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In a recent ruling on summary judgment, the court found that Bumble, Inc.’s “identity-based voting” does not violate Sections 212(a) or 151(a) of the Delaware General Corporation Law (the “DGCL”).  Colon v. Bumble, Inc., et al., C.A. No. 2022-0824-JTL.  However, the court left open for another day the question of whether such a governance structure

Previously this blog has discussed the importance of procedural compliance with various transaction structures when the transaction involves controlling or interested parties (see an example here).  For instance, in Kahn v. M & F Worldwide Corp., 88 A.3d 635 (Del. 2014) (“MFW”), the Delaware Supreme Court held that compliance with certain process elements enables

Limited liability companies, as “alternative entities” under Delaware law, enjoy significantly greater freedom in ordering their internal affairs than do corporations.  The contractarian bent of Delaware law is at its height in both the legislative and the judicial treatment of LLCs.  Unlike corporations, LLCs may contract out of fiduciary duties on the part of their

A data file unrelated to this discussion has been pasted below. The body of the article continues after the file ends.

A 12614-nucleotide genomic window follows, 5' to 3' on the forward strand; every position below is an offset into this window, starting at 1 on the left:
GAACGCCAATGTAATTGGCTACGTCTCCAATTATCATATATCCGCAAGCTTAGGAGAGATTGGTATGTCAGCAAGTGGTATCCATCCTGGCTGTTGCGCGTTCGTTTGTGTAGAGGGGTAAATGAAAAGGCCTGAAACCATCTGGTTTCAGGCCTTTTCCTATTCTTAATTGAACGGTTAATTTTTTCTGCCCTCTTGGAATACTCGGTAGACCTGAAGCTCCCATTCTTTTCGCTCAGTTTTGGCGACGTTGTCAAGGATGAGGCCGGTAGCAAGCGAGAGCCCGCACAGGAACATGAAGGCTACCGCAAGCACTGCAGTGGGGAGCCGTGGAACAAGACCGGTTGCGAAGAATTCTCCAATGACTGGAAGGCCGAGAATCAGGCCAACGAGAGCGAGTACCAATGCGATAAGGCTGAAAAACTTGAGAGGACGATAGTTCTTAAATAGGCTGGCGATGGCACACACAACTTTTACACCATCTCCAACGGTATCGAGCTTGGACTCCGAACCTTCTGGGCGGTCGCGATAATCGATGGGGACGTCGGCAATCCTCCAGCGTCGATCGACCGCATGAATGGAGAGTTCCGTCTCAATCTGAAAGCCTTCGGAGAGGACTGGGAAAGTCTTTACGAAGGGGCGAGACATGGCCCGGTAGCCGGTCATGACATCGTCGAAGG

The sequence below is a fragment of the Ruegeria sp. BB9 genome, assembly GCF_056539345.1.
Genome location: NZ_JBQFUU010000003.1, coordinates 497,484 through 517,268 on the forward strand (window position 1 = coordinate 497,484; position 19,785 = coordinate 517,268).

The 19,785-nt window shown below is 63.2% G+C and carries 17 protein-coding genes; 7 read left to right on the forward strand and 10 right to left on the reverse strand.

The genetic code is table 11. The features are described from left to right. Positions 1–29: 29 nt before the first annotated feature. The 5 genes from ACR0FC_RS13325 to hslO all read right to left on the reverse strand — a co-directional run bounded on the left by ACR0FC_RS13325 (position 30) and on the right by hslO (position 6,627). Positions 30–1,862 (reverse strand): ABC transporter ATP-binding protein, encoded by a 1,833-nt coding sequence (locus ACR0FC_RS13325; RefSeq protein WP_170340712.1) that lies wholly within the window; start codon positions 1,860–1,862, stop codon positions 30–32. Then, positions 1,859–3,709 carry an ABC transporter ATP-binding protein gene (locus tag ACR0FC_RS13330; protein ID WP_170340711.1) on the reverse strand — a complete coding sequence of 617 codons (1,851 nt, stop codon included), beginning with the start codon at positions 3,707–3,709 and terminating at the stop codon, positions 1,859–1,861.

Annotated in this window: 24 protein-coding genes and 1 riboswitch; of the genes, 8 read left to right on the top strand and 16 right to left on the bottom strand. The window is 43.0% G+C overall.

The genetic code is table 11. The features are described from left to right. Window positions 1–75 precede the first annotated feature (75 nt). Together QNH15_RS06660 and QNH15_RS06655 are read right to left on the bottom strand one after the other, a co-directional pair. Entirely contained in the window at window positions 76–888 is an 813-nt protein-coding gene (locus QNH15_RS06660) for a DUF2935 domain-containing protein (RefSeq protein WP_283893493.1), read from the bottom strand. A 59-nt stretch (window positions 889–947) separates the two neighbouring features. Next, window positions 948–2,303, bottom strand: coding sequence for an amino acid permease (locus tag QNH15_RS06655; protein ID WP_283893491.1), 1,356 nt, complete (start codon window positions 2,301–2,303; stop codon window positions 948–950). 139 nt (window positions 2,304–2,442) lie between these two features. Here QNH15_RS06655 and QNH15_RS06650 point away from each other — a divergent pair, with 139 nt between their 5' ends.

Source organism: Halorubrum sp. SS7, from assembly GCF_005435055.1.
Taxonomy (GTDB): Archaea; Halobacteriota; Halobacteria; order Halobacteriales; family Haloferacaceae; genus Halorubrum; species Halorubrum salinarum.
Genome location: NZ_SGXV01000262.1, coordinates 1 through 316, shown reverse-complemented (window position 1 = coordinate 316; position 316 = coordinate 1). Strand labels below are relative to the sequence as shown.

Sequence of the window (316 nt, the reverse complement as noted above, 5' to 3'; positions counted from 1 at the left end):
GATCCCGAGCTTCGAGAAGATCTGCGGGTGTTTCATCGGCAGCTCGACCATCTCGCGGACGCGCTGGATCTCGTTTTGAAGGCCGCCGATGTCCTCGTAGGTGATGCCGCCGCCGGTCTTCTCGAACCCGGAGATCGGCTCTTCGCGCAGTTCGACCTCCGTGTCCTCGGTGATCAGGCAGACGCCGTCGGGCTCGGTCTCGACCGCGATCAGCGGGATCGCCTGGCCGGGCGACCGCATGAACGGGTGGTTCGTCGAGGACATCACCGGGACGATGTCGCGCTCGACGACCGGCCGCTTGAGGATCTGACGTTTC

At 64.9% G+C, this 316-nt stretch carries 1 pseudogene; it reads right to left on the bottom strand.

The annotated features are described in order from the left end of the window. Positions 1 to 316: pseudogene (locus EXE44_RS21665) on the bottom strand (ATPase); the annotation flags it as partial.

The Annual Survey Working Group of the M&A Jurisprudence Subcommittee, Mergers and Acquisitions Committee, of the ABA Business Law Section reports annually on judicial decisions of significance to mergers and acquisitions (“M&A”) practitioners. The topics covered in the 2023 survey include contractual interpretation, fiduciary duties, and statutory constructs.

The post Annual Survey of Judicial Developments

The path to a mootness fee is well-worn.  A stockholder plaintiff sues alleging that a company’s disclosures or other decisions were inadequate or improper.  The company responds by issuing disclosures or taking actions that moot the plaintiff’s claims.  This, laudably, avoids the expense and distraction of litigation.

The post Magellan Health: A New North Star

In a recent decision, Vice Chancellor Will refused to award expectation damages based on a buyer’s “speculative” synergistic cash flow resulting from a merger.  The opinion demonstrates the rigorous approach that the Delaware Court of Chancery takes to calculating damages related to M&A transactions even with strong evidence of fraud, and offers valuable insight to

A recent Delaware Court of Chancery decision offers an important lesson on the limits of court review of an arbitration award, particularly when parties forego a fully reasoned award. Even though Vice Chancellor Glasscock found that “[t]he arbitration proceeding and the resulting award [were] flawed,” the court refused to overturn the award that appeared to